POP3 and SMTP bridging through Exchange

15 pts.
Tags:
DNS management
Microsoft Exchange 2003
Microsoft Exchange 2007
POP3
SBS 2003 R2
SMTP
This is an out there question and I will be way impressed if anyone can answer it (scroll down to the bottom for the question). Environment and Why I am trying to do what I am: I have a domain that, for the most part, is hosted by Network Solutions. Let’s call it MyDomain.com. MyDomain.com is shared by my extended family members around the country and they use the http web interface for mail (http://mail.mydomain.com, server located at NetSol). This was not good enough for me because I wanted my Hermes to get push mail and stuff, along with putting my local family members at the house on Exchange (SBS Server 2003) and active directory. Pretty straightforward, so far, I obviously used the POP3 connector to bridge about 5 of the 50 emails at NetSol down to my exchange server. Sending SMTP outbound was, of course, a problem, because exchange has no way to relay, by account, each of my five family members emails out to the NetSol server (log on with their individual account info). So I had to configure my local Exchange box to handle relay for local authenticated MyDomain.com accounts. (of course, I also had to switch to a business DSL line because AT&T blocks all non-AT&T port 25 connections from retail accounts). Add clammail to handle the POP3 SSL and was all hunky dory—a hack, but it worked most of the time because my SMTP server IP was recognized on the internet as not being a retail IP and, therefore, less likely to be SPAM. Now, I have moved and have no choice but to have this same infrastructure sit on a cable modem. No big problem there either, though, as I used no-ip.com to dynamically change the DNS pointers for myhomeserver.MyDomain.com as the cable guys gave me new DHCP leases. The PROBLEM BUT, even though the cable company does not filter port 25 traffic, most servers out there don’t like my SMTP connections because they are more suspected of being spam (as a result of my IP belonging to the cable company’s subnet). So 70% of my email is refused if I use my SBS server as the relay. **** as a result, I have to have all outbound SMTP traffic from my AD accounts on SBS Server connect INDIVIDUALLY to their respective accounts back on the NetSol server. QUESTION How do I accomplish this or is there a better solution: Is there a way for each AD account on exchange, for example “MyADUsername”, to make all SMTP mail connect to the server mail.mydomain.com using MyNetSolUserName and MyNetSolPasswoard while another AD account, for example “MyWifesADUsername” makes the SMTP mail connect to the server using MyWifesNetSolUsername and MyWifesNetSolPassword?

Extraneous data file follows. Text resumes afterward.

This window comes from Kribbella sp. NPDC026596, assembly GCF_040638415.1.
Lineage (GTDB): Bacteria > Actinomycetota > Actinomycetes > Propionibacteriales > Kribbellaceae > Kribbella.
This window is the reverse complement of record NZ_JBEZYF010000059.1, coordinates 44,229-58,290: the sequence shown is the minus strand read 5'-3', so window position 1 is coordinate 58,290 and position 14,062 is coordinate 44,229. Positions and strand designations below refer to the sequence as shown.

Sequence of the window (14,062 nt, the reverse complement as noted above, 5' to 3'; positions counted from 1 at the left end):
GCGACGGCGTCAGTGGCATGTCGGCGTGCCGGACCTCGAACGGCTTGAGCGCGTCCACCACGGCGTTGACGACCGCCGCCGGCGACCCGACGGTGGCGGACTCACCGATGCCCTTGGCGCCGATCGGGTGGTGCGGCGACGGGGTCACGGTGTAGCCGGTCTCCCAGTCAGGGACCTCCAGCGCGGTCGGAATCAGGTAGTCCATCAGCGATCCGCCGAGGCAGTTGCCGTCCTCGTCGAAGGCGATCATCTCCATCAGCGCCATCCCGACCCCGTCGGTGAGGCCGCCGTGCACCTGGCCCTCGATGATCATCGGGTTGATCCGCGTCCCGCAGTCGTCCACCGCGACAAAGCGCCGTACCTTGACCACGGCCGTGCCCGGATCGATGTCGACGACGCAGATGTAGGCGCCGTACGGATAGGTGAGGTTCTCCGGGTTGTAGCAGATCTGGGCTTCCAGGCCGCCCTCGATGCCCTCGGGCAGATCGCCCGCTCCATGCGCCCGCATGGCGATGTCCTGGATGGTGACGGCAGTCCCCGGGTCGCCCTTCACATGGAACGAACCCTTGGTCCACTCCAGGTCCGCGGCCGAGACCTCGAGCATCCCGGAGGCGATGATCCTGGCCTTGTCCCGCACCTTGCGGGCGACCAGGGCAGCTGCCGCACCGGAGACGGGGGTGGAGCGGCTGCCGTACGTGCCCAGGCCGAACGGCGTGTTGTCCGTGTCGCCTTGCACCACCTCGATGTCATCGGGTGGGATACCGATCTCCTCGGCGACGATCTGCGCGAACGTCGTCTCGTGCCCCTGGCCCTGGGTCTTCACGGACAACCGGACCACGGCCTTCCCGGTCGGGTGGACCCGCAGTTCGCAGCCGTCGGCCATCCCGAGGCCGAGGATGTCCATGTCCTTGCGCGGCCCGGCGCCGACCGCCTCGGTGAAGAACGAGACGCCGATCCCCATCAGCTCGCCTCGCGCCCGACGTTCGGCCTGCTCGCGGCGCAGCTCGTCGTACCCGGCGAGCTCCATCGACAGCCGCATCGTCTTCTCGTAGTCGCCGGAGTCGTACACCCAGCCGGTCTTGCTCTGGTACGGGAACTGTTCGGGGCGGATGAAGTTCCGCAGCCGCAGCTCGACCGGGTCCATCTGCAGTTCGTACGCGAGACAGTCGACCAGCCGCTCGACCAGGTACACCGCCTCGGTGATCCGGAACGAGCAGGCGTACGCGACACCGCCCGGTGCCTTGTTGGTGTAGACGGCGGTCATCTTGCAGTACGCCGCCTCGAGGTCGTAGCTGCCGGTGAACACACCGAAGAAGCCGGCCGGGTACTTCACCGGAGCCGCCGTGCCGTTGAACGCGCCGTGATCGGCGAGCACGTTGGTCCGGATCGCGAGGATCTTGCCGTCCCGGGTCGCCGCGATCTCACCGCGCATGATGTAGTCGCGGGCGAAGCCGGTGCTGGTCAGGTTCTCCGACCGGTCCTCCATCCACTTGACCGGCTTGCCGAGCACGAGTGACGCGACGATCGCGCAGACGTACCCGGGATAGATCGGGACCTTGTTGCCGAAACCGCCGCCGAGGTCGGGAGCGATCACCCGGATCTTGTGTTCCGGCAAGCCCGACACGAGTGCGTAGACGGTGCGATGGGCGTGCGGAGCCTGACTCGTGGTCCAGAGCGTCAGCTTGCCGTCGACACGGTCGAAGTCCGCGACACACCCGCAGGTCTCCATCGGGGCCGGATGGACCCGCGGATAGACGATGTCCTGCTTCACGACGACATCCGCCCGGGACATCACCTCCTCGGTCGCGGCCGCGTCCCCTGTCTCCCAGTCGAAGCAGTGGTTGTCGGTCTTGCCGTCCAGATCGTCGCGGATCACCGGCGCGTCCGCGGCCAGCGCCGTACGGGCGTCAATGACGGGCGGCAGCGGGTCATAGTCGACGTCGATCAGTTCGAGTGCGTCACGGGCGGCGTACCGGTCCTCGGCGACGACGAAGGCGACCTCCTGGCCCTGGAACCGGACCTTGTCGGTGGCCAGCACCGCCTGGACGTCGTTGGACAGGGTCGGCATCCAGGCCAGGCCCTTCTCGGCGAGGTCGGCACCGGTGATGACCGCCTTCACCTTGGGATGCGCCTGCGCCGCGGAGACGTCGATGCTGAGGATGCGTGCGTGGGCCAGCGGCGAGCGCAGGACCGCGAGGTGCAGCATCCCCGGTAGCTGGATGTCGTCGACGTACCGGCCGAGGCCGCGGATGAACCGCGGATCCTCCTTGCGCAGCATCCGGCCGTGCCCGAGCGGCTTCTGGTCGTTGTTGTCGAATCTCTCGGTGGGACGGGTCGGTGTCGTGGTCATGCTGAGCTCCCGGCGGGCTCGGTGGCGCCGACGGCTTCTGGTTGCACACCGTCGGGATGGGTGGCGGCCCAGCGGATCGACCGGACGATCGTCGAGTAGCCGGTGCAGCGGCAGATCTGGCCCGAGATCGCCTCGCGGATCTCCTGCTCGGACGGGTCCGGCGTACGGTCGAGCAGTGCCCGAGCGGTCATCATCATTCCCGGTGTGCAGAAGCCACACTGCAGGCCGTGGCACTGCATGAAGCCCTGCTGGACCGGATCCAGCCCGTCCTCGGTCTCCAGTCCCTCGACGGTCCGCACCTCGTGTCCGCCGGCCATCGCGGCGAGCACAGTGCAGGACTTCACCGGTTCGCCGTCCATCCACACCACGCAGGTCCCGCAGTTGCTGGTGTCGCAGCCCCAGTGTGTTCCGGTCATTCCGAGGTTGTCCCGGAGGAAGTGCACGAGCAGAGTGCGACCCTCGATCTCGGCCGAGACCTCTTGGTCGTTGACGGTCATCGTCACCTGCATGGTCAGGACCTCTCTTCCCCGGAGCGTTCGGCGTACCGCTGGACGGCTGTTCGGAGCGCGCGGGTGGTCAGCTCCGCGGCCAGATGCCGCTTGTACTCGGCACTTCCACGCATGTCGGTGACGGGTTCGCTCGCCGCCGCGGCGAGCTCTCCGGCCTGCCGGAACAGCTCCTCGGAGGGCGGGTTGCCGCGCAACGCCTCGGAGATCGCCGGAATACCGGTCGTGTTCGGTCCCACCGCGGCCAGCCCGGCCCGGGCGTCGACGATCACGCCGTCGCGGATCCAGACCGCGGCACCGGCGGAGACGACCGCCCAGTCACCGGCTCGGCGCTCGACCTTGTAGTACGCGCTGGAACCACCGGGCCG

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If mail.mydomain.com can act as both POP3 and SMTP, the individual accounts configured on different macnhines can use it without any hassle and can send and receive emails. Even downloading of mails are not required cantrally in this case as you already have a domain and hosted it somewhere (on a server working as a mail server, so this server itself in a way is your server for collecting all incoming mails and pushing it to individual users as and when they login from their individual PCs, laptops)

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  • Thecymbrogi
    that is true. in this case, thought, mail.mydomain.com is not an exchange server and I need some of the functionality of Exchange, such as psuh email, remote wife of pda/phones, etc. The only answer I can think of is a software I came across, PopGrabber. For about 60 bucks it looks like I can download the selected pop3 accounts I need to my local exchange and, when they send through exchange, exchange can route it through PopGrabber which will, on a named account basiss, make the approprotiate authenticated SMTP connection to mail.mydomain.com.....
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  • Abccomputer
    Why not just use the outbound mail server of your ISP for your exchange server (I know many ISPs frown on this), but with all the blacklists putting all the DHCP IPs of the ISPs on their blacklists, it may be the only option. I have a couple of business customers who have ISPs with DHCP for their external IP, and I use the ISPs outgoing mail server. They know I do it, but otherwise much of their mail would be returned as spam. (This is also a smaller ISP)
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  • Jaideep Khanduja
    I also prefer you to use your domain hosting vendor to put your domain on a secured mail server with sufficient space as per your requirement and you use it as POP3 as well as SMTP for receiving and sending your mails from any account, any users, anywhere, without bothering about bringing another server in. this will reduce your hardware cost and lot of botherations.
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  • ChrisCS
    """"most servers out there don’t like my SMTP connections because they are more suspected of being spam (as a result of my IP belonging to the cable company’s subnet). So 70% of my email is refused if I use my SBS server as the relay."""" This happens because a reverse DNS is not set for your domain/ip. Most mail servers do a rDNS check/verify before accepting the message. If it fails it gets rejected. You need to call your ISP & ask them to create a rDNS for you. rDNS = nameofyourserver.domainname.com, update your DNS & point all mail to your server, problem solved. ;) Chris
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